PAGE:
[00:04:04] So we don't really have this concept of relative path, it's just dumped somewhere. We don't know where that happens to be. So if we're using something like images/logo.jpad, we're hopefully not sending all those images as attachments or as a ZIP or something that you expect them to open up and extract.

[00:04:22] So we wanna make sure that we're using those full URLs, not those just relative links, to make sure that those all render properly, you're sending from. Especially with images you're sending using a publicly accessible server, you don't have some weird read rights restrictions on that. So make sure all that works properly.

[00:04:42] For links, most email clients will generally allow you to leave off that protocol. But it's nice to have it in there just for peace of mind. For anything that doesn't respect that, people will still be able to get to where we want them to go. The footer down here, again, we're gonna add in a paragraph.

[00:05:04] So you might wanna say, Feel free to unsubscribe.
>> Jason Rodriguez: Let's make that a link so they can actually do that.
>> Jason Rodriguez: Just use a placeholder here.
>> Jason Rodriguez: And then usually, you wanna add in your address too, so we'll just make something up.
>> Jason Rodriguez: And then a lot of times people use that photo for any legal disclaimers.

[00:05:40] They'll have that view in browser link down there. You might have a reminder. It's nice to remind people of how they got on your list. So before we do unsubscribe, we can be like, you signed up because you wanna learn more about HTML email. Or you showed interest in this product, you're coming to our event, or something like that.

[00:05:59] But this is pretty basic. The one thing I did mention before we started, that it's good to wrap all this content in some sort of container element that we can do certain things with. So I'm gonna grab all this and just open up a div and dump it all in there.

[00:06:15] And we'll see where this div comes into play in just a minute when we start talking about styling our content. Yeah, question?
>> Speaker 2: Do you usually, if there's any logic around this, go one div deep, or would you ever wrap the footer in a div as well?
>> Jason Rodriguez: You totally could, yeah.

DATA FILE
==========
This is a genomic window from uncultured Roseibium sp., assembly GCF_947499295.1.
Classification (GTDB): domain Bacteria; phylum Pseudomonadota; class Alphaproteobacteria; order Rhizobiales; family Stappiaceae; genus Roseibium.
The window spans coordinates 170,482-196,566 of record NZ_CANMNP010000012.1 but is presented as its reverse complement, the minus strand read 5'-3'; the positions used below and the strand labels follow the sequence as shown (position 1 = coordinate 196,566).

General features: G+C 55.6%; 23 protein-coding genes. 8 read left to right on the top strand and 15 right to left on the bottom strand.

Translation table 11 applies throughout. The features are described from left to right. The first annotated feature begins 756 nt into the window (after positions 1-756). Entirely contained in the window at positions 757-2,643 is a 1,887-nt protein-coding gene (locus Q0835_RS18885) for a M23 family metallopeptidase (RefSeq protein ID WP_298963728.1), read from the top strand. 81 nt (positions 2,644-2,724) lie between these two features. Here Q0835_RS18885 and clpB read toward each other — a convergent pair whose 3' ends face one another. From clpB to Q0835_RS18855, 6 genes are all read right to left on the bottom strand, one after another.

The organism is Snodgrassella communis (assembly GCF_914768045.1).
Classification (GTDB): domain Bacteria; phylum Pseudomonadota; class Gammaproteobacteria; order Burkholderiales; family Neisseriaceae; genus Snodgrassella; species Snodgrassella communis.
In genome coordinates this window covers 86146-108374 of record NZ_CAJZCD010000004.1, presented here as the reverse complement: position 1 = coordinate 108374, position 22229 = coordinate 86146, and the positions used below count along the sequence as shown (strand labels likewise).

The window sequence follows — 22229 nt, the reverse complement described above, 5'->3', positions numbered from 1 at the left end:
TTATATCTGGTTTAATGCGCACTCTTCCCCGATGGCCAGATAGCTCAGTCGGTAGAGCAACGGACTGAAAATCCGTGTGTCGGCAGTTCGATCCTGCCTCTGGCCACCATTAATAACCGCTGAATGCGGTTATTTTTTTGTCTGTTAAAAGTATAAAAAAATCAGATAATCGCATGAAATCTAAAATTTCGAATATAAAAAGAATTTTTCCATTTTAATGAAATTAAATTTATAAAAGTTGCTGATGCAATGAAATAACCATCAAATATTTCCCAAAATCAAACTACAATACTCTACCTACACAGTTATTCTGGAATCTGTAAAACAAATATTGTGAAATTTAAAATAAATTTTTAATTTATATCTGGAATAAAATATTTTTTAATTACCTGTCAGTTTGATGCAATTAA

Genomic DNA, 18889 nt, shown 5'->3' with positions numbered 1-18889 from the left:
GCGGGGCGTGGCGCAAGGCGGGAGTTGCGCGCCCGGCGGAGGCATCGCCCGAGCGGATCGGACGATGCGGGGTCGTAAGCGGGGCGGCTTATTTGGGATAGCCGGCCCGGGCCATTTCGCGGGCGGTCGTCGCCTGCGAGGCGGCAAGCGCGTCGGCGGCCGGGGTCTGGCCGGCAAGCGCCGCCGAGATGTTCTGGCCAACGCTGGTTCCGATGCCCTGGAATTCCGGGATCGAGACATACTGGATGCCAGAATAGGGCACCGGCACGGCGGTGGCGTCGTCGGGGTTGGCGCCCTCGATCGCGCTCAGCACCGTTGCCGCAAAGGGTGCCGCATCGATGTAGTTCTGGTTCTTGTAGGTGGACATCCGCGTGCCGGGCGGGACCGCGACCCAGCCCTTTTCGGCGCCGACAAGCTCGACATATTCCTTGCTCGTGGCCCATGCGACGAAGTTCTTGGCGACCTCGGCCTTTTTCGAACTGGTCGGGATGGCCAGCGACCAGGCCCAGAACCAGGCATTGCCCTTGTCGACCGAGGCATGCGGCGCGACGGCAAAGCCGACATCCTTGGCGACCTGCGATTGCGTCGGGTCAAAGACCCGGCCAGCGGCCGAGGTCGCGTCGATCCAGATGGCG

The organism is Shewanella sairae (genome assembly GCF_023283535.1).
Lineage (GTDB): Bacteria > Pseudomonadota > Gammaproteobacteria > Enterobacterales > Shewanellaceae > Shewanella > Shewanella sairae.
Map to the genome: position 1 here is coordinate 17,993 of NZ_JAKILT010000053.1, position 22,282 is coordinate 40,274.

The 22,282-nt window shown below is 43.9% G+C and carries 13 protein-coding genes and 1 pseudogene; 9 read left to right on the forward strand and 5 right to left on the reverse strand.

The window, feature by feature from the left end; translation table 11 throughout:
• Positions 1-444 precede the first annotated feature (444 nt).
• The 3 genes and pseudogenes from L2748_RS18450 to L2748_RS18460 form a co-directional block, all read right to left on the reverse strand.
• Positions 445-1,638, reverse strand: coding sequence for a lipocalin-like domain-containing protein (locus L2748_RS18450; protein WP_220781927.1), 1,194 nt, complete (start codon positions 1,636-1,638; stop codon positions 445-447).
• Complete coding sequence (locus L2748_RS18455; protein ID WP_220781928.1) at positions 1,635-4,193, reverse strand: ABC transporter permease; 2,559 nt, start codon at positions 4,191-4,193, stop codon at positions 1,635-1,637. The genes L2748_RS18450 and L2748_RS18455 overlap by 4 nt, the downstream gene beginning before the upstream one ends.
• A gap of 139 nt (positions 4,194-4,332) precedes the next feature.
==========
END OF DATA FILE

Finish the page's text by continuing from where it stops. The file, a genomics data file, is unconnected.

[00:06:30] So a good example of that, we could actually do that. And I think I might do it later on in examples. The footer is a good example of that, cuz a lot of times you'll want to have that smaller copy or something like that. So when we start styling this, our divs are really to house the universal styles for that content section.

[00:06:50] So for the main part of our email, we'll see how we style things, the text styling for the most part. But since that footer tends to be a separate little component, we'll house that in its own div too. So we'll just add that in there, and we can manipulate that bottom content a little bit differently too.

[00:07:10] That is a good point though, is, anytime you need to do something wholesale to a section of content, then you can use something like a div to wrap that. When we start talking about layouts, too, I'll talk a little bit about how we should be building things. Thinking modularly and using modular components.

[00:07:27] And using things like divs or table rows, table cells, is a good way to do that, cool.
>> Jason Rodriguez: So we can say that, let's open it up, and nothing too great here. We have a couple of images. My fun little avatar there. Our hero image. We can see our link down here to unsubscribe.

[00:07:50] But nothing fancy. It looks like garbage right now because we haven't done any styling. So that's kinda the next step. We have some basic HTML in here. We haven't really introduced tables yet. We'll talk about that a little bit later on when we start wanting to structure this a little bit more.

[00:08:06] But for the most part, this is what you're going to be using, just simple HTML elements like the image tag, like heading tags, like paragraphs. If we wanted to target something specific in here, that's where we would use something like the span tag or the m tag, depending on what you need it for.

[00:08:23] I forgot to add some copy in here.
>> Jason Rodriguez: So let's show that link. This is a link down here. I've apparently already visited that link. So it's purple. And then our footer down here with all the additional legal requirements, all that information that we want in there. So nothing fancy going on.

[00:08:43] We'll get a little bit fancier when we start manipulating the layout, introducing multiple columns, looking at different responsive techniques.